Wednesday, December 25, 2013

Perspective: From 2003

This time of year often brings reflection, as a way of providing a basis for moving forward...

10 years younger.

10 years ago:
excerpts from
EarthSave Portland's 2003 Interview with Matt Ball

Why Why Vegan? What made you, Jack, and Anne get together and say “Hey, a pamphlet!”? What made you choose to found VO on the principle of direct outreach?

We never really had an “epiphany” like that. We were – and still are – always searching, debating, trying, listening, and evolving.

The evolution is apparent in the Vegan Outreach literature. You can just look at the very first one-page booklet – Vegetarianism – that Jack did (funded mostly by Phil Murray’s last National Merit Scholarship check) in 1990, how it changed to And Justice for All, to Vegan Outreach (all copies of which we collated, stapled, and folded by hand) to the many versions of Why Vegan? and the upcoming Try Vegetarian! 

But just looking at the change in that piece of literature fails to mention the Vegan Starter Pack, the Vegan Advocacy booklet (and other materials we provide, such as the Christian Vegetarian Association’s What Would Jesus Eat…Today?, PETA’s Alec Baldwin version of the video Meet Your Meat, etc.), as well as Jack’s leafleting college campuses across the country for two years, and subsequent events….

Toss in with this our fur campaign, getting arrested, holding “Please Stop Eating Animals” banners on bridges and street corners, fasting in public, dressing up like pigs, etc. There was no straight progression to what we do now, and we will continue to explore new things, and adopt and/or endorse those we find efficacious.

So in short, we are where we are because 1. We are and have been dedicated to maximizing our impact on the amount of suffering, 2. We’re willing to try new things, and 3. We’re not afraid to admit failure.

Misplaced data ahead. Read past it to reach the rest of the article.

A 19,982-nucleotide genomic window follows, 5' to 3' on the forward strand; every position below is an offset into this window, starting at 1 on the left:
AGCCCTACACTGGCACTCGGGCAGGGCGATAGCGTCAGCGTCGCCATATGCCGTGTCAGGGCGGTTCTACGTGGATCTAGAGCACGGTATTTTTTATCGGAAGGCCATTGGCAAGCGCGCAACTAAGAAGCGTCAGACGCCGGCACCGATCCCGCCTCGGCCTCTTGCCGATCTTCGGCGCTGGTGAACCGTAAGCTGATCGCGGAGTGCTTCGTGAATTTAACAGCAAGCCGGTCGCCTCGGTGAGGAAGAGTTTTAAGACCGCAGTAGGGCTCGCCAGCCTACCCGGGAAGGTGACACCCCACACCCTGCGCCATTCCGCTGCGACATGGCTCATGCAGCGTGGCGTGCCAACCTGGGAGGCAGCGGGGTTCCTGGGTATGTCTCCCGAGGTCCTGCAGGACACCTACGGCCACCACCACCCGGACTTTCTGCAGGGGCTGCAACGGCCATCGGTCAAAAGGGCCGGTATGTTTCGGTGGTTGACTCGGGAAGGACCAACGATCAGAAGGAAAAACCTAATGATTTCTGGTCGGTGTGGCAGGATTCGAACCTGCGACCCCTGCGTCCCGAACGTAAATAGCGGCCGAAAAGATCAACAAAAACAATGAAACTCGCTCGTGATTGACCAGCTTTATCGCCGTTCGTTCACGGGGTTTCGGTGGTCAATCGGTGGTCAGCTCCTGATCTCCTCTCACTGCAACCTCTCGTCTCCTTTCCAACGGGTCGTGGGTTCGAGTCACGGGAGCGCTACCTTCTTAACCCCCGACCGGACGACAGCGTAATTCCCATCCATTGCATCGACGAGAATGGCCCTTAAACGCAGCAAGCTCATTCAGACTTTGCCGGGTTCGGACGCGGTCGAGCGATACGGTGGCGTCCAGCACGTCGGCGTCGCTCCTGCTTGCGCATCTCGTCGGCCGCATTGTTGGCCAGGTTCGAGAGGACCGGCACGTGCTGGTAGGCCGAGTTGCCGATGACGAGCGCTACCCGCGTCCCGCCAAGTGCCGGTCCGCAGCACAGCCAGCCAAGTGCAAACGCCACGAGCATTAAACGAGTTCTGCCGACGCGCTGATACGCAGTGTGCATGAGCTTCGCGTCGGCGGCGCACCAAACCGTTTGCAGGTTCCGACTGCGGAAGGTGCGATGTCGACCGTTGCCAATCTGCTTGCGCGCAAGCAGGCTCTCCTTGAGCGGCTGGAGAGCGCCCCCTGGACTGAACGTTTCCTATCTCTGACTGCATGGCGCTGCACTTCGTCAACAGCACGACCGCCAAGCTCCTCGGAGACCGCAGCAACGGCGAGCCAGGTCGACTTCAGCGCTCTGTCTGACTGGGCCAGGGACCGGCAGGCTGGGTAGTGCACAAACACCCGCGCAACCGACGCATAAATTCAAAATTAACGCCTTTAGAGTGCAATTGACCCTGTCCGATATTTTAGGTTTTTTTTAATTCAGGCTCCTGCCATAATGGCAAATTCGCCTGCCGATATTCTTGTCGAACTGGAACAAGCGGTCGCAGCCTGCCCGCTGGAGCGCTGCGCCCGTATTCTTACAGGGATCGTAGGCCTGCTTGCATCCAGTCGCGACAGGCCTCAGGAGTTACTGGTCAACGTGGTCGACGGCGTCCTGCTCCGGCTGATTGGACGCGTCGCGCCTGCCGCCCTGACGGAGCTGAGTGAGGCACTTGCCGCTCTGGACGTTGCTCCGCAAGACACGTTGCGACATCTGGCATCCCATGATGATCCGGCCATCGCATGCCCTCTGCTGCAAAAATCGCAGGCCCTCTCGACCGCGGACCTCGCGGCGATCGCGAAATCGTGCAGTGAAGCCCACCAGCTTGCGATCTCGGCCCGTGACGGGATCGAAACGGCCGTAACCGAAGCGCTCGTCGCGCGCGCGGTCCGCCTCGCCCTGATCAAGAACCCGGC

You advocate a positive, non-confrontational approach to animal liberation that eschews demonstrations and other similar types of activism. In a recent interview you said “More people are realizing that we aren’t going to chant and scream animal liberation into existence.” How did this philosophy of offering humble, honest information as a primary activist strategy develop for you?

Trial and error, and plenty of bashing of head against brick wall.

I wish I could say that I had a brilliant insight into the human psyche from day one, but that isn’t true. For years I acted from the anger and near-misanthropy that many activists have. This fury – understandable and justified – is certainly real, and a start for many. But fundamentally, it isn’t about my anger (or ego, or needs). It is about those suffering. It is about creating the greatest change we can.

A lot of new animal activists operate out of anger and despair. In fact, a lot of activists spend much of their lives depressed, angry and burned out. What sparked your transition to a life of joy and openness – of becoming “an example of a life that others would admire and be interested in understanding”? 

Again, I wish that I could give an answer that would be inspiring to all readers, but my personal views are a result of odd bounces and lucky twists. If I had gone to Georgia Tech instead of U. Cincy, if I had ended up on the engineers’ floor of the dorm instead of with Fred as my roommate, etc. It is all the butterfly effect, although some elements – like Jack, of course, are obviously central. But for me, at least, Anne has been, far and away, the key to everything.

Two seemingly at-odds facts: